The United Nation Children’s Fund (UNICEF) said Friday it had received more than 1 million U.S. dollars in donations to improve cold chain management and support the rollout of the COVID-19 vaccination campaigns in South Sudan.
Hamida Lasseko, UNICEF representative in South Sudan, said the contribution from the Japanese government will help South Sudan in its COVID-19 vaccination efforts by improving the vaccine and cold chain management through enhanced infrastructure, storage, transportation, and training for healthcare staff.
“Cold chain capabilities are essential for storing and transporting vaccines which need to be kept at cool temperatures to remain effective, including the COVID-19 vaccines,” said Lasseko in a statement issued in Juba.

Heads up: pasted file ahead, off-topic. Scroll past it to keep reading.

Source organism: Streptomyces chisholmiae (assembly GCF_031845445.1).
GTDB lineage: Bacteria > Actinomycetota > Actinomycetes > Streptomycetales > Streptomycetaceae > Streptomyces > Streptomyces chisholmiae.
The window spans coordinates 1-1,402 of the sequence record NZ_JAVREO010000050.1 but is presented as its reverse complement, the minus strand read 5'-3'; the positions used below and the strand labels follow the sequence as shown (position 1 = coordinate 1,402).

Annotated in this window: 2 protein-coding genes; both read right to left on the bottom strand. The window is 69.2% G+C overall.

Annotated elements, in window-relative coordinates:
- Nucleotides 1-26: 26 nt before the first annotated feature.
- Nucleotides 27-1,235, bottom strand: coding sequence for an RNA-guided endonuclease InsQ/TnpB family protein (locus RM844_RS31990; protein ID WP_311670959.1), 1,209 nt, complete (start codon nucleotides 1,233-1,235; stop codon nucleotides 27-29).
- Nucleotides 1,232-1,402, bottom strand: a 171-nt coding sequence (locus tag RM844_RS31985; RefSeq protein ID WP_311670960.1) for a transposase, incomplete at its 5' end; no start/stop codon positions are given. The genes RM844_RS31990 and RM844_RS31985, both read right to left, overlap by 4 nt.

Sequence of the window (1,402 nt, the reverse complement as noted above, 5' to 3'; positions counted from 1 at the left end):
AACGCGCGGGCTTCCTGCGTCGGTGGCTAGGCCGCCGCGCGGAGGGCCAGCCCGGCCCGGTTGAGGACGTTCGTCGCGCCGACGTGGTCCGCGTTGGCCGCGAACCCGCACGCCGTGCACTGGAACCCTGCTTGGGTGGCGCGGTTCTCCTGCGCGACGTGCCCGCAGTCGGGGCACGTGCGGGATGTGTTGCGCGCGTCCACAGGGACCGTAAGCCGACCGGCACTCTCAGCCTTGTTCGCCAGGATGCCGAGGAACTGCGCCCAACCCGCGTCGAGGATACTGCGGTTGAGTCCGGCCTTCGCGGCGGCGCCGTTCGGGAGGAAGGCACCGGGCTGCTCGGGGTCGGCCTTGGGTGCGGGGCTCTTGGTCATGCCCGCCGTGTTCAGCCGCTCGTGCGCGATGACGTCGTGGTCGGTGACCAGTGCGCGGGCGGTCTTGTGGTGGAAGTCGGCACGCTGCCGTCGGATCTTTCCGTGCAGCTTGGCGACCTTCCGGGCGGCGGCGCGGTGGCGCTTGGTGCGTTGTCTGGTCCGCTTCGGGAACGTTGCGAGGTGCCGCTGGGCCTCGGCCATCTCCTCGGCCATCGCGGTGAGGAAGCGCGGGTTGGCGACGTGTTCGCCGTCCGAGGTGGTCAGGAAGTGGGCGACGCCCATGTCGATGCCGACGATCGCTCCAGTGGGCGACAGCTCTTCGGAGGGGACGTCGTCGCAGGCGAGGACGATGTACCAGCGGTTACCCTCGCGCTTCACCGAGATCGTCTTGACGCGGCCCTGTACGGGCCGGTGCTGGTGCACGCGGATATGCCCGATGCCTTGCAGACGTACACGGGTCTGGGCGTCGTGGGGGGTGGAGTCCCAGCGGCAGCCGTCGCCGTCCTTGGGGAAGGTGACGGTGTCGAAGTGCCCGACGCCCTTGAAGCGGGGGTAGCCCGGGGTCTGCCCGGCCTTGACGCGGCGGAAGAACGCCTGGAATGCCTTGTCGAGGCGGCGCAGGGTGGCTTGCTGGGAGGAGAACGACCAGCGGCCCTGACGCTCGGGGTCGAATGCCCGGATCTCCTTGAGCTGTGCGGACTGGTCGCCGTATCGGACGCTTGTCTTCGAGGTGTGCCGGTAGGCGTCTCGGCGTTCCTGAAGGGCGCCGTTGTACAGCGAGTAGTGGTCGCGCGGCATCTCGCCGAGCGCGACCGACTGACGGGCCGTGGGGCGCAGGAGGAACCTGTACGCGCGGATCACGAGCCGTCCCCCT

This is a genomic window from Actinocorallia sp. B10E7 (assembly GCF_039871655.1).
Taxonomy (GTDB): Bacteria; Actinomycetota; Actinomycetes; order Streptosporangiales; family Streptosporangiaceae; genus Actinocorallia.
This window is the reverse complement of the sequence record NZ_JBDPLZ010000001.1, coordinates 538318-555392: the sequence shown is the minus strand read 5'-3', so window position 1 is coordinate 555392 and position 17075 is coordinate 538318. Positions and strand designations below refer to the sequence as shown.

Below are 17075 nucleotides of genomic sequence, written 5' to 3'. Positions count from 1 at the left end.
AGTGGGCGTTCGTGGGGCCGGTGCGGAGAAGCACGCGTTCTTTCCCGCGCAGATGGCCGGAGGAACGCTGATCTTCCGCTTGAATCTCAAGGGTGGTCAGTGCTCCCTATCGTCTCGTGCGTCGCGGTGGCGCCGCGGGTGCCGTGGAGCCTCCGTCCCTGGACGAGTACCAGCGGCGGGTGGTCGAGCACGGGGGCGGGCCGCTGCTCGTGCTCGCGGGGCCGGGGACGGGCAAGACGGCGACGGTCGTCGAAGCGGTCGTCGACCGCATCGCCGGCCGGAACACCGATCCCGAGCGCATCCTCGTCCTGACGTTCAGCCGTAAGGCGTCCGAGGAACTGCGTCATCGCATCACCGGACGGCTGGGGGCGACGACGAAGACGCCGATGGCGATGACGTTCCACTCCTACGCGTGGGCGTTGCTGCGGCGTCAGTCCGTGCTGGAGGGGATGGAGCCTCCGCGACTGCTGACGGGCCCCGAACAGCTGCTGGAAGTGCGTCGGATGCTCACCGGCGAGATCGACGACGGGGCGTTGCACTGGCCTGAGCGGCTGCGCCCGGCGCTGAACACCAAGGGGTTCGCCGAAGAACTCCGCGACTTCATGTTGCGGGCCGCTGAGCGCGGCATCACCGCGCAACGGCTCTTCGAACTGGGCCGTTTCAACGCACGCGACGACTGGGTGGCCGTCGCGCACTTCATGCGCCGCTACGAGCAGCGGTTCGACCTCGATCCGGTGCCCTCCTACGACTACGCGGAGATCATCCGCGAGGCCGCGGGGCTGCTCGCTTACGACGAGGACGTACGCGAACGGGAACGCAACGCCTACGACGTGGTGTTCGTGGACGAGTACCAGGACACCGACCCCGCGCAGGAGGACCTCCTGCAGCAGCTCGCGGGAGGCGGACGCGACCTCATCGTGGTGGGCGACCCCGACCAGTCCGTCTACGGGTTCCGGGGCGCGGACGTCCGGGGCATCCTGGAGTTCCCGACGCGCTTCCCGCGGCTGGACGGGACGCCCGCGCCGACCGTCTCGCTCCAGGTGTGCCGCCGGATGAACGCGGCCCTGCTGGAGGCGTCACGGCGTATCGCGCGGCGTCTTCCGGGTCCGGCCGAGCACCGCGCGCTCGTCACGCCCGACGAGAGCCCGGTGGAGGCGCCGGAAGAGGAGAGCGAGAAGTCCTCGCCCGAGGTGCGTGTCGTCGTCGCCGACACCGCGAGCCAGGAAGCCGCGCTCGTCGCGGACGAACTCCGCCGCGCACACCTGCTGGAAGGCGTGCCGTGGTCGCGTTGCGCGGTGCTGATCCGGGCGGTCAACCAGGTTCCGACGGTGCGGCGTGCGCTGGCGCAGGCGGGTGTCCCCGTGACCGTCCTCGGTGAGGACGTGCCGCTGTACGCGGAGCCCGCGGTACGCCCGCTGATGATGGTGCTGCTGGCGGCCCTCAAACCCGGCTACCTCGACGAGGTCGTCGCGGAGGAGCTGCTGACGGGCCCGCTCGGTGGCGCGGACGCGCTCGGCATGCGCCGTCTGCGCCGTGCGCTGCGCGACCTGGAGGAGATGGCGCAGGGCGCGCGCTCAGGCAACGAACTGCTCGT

She said one freezer room will be procured and installed for use at the National Vaccine Store for storage of vaccines and COVID-19 reagents requiring sub-zero temperature.
The funding will be used to equip the cold rooms and vaccine refrigerators in the states with programmable remote temperature monitoring devices, and support procurement and installation of 500 refrigerators to be deployed throughout the country, according to Lasseko.
“I hope that this emergency grant, together with the previous year’s assistance, contributes to delivering necessary medical services including vaccines to every person in the country with a view to containing COVID-19 as quickly as possible, which accordingly saves more lives,” Lasseko said.
South Sudan has so far recorded a total of 10,628 COVID-19 confirmed cases, with 10,312 recoveries and 115 deaths.
The country’s Ministry of Health began the vaccination exercise on April 6, targeting frontline health workers and the elderly after receiving the first batch of 132,000 doses of the AstraZeneca vaccine which arrived in Juba on March 25. And the ministry said on May 2 that more than 4,000 people have been vaccinated amid plans to vaccinate about 27,000 health workers. Enditem